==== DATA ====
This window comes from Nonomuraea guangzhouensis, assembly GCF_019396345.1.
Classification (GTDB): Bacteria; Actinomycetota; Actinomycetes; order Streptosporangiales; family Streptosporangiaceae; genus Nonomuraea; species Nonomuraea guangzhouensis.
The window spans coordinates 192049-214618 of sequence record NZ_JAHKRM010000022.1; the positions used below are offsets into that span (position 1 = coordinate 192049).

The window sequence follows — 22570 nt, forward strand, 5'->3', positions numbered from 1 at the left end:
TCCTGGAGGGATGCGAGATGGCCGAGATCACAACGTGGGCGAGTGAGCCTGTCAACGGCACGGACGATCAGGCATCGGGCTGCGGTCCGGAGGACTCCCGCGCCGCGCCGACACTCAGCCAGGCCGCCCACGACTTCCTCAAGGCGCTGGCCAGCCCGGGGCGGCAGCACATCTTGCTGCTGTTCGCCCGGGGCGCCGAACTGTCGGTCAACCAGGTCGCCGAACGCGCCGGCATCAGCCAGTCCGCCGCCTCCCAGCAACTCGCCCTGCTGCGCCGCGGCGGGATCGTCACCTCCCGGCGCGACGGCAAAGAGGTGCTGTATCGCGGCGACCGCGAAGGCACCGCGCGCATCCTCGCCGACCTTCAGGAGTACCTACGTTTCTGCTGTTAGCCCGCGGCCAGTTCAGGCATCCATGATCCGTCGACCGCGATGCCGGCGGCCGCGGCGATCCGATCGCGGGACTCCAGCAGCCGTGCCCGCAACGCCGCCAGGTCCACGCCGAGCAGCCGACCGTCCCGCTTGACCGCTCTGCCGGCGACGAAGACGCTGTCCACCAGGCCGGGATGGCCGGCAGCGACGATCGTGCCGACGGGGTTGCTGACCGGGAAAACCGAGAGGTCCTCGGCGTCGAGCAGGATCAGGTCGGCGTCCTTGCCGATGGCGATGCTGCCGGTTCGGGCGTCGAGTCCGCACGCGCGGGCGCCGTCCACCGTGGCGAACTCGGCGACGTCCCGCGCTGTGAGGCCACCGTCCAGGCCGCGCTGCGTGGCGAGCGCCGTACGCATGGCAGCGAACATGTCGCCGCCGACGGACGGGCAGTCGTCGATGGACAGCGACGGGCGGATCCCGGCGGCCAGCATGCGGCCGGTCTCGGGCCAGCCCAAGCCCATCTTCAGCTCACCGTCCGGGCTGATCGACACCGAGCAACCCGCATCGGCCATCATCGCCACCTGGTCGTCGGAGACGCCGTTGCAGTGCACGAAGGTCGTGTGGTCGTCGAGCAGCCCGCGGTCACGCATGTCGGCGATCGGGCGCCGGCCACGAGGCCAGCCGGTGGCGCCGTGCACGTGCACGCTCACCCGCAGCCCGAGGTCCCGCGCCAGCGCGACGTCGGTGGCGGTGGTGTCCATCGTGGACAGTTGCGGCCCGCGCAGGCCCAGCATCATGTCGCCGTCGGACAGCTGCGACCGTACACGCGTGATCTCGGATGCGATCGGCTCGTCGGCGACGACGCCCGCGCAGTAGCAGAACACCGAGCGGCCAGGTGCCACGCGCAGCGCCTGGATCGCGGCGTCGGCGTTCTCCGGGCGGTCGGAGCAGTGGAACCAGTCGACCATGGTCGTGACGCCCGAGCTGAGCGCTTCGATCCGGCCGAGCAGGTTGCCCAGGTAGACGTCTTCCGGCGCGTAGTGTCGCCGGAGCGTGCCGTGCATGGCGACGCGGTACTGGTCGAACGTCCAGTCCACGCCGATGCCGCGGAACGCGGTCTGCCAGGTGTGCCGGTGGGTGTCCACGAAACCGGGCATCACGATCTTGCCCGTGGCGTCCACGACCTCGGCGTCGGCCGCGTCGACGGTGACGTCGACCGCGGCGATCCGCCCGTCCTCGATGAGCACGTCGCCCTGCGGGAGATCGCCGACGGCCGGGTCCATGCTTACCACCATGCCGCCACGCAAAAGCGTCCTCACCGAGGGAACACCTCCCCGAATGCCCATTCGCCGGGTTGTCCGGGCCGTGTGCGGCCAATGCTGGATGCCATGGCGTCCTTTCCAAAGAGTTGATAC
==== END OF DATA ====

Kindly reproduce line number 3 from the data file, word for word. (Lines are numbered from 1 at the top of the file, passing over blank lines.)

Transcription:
The window spans coordinates 192049-214618 of sequence record NZ_JAHKRM010000022.1; the positions used below are offsets into that span (position 1 = coordinate 192049).